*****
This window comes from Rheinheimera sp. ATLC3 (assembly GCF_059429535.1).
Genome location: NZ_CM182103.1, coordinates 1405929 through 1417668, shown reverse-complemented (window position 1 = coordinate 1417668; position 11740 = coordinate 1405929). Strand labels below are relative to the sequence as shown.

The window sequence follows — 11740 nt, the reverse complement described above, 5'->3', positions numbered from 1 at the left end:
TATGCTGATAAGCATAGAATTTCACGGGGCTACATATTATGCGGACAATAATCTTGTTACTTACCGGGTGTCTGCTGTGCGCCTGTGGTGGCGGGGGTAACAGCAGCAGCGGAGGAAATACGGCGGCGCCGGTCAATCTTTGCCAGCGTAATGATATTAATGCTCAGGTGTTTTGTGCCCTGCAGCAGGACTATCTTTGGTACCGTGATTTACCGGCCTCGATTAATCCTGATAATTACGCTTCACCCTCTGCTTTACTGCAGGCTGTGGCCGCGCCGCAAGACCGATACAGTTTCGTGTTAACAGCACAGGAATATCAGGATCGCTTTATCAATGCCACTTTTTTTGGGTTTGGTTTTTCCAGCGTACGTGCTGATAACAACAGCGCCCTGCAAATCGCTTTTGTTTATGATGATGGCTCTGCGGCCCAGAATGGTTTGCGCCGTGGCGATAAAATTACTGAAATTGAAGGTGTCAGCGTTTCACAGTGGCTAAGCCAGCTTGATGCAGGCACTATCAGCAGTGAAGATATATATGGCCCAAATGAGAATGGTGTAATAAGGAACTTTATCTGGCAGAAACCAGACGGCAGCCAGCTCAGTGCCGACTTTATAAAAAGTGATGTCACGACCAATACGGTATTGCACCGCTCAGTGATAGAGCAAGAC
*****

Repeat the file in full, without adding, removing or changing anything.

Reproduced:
This window comes from Rheinheimera sp. ATLC3 (assembly GCF_059429535.1).
Genome location: NZ_CM182103.1, coordinates 1405929 through 1417668, shown reverse-complemented (window position 1 = coordinate 1417668; position 11740 = coordinate 1405929). Strand labels below are relative to the sequence as shown.

The window sequence follows — 11740 nt, the reverse complement described above, 5'->3', positions numbered from 1 at the left end:
TATGCTGATAAGCATAGAATTTCACGGGGCTACATATTATGCGGACAATAATCTTGTTACTTACCGGGTGTCTGCTGTGCGCCTGTGGTGGCGGGGGTAACAGCAGCAGCGGAGGAAATACGGCGGCGCCGGTCAATCTTTGCCAGCGTAATGATATTAATGCTCAGGTGTTTTGTGCCCTGCAGCAGGACTATCTTTGGTACCGTGATTTACCGGCCTCGATTAATCCTGATAATTACGCTTCACCCTCTGCTTTACTGCAGGCTGTGGCCGCGCCGCAAGACCGATACAGTTTCGTGTTAACAGCACAGGAATATCAGGATCGCTTTATCAATGCCACTTTTTTTGGGTTTGGTTTTTCCAGCGTACGTGCTGATAACAACAGCGCCCTGCAAATCGCTTTTGTTTATGATGATGGCTCTGCGGCCCAGAATGGTTTGCGCCGTGGCGATAAAATTACTGAAATTGAAGGTGTCAGCGTTTCACAGTGGCTAAGCCAGCTTGATGCAGGCACTATCAGCAGTGAAGATATATATGGCCCAAATGAGAATGGTGTAATAAGGAACTTTATCTGGCAGAAACCAGACGGCAGCCAGCTCAGTGCCGACTTTATAAAAAGTGATGTCACGACCAATACGGTATTGCACCGCTCAGTGATAGAGCAAGAC